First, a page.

The following autumn, a year almost to the day after the wedding, I meet the man who will become my boyfriend for the next ten months. This relationship is easy to settle into. He is starkly different from the man who invited me to the wedding — stubbornly logical while the last was more sensitive, predictable instead of erratic, always hedging where he was reckless. I compare them, unfairly, for longer than I want to, and longer than I care to admit to my boyfriend (though I don’t think he’s blind to it). Four months of our relationship are spent in quarantine, which is its own kind of purgatory — a suspended reality socially distant not just from other people, but from our real lives, from our responsibilities and obligations. I spend most of my time in his bedroom, where all we do is eat and drink and talk and fuck.
One morning in April, I wake up in my boyfriend’s bed at 6 am, and I am so happy to be next to him that I can’t fall back asleep. I lie there with his arm under my neck, watching him sleep. This is the moment I finally stop comparing these two men, and more importantly, the moment the void gets so full it renders itself invisible, the way a hunger pang only goes away once you fill your stomach. Eventually he wakes to my face right next to his, and I am wearing a big, goofy smile. This is the moment when I know without a doubt that I am in love with him.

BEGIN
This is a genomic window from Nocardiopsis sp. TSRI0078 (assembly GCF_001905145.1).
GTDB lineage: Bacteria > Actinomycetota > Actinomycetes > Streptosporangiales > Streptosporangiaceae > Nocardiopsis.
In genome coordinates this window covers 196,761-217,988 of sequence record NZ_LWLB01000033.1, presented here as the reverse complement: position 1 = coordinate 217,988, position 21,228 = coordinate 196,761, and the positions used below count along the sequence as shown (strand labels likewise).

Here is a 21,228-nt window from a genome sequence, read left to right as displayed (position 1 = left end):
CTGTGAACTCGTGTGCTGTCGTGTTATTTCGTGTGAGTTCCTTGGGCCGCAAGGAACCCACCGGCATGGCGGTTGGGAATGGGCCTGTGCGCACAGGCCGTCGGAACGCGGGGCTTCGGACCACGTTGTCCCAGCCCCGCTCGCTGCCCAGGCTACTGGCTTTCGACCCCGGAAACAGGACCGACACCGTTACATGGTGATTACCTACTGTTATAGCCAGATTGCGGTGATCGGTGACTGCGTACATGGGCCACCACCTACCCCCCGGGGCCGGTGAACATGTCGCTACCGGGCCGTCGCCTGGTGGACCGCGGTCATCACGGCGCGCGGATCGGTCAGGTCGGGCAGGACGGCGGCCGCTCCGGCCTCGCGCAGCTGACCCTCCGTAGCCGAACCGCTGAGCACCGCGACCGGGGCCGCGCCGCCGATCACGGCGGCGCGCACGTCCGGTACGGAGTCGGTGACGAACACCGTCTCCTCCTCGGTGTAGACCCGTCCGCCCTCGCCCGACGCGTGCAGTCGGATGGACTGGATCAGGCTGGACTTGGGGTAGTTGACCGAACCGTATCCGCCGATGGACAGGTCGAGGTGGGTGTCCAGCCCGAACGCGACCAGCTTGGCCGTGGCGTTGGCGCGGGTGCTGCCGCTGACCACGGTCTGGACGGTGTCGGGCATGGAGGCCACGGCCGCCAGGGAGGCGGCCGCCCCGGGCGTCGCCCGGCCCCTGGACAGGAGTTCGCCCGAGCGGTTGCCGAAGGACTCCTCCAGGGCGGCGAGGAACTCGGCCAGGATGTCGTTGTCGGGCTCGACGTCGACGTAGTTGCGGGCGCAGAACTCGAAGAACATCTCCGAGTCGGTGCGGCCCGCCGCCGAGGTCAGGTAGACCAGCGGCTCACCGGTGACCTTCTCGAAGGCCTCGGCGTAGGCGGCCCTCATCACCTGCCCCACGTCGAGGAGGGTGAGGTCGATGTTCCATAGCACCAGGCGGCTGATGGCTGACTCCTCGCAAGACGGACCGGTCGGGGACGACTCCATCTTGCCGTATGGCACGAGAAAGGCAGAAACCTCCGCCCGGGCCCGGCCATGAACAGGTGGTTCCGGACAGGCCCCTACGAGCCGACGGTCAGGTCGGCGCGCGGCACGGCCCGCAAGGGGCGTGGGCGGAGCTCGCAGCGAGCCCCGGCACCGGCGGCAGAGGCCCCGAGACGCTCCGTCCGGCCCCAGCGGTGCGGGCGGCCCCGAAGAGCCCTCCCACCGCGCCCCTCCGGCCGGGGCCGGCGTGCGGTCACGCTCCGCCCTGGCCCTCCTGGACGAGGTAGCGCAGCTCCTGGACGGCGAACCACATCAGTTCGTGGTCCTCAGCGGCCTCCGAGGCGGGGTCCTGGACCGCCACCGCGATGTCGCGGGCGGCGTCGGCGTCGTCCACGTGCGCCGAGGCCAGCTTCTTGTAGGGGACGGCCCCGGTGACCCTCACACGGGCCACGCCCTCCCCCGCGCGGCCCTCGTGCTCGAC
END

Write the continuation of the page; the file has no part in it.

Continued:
In some ways, finally meeting someone wonderful who wants me back confirms my greatest fear: that life is better when you are in love with someone. I FaceTime my sister one night in May, and when she sees how happy I am, how uncharacteristically giggly, sitting at my boyfriend’s kitchen table eating ramen noodles while he does the dishes, she assumes I must be drunk. I feel like a happier, more grounded version of my usual self when I am with him. More full.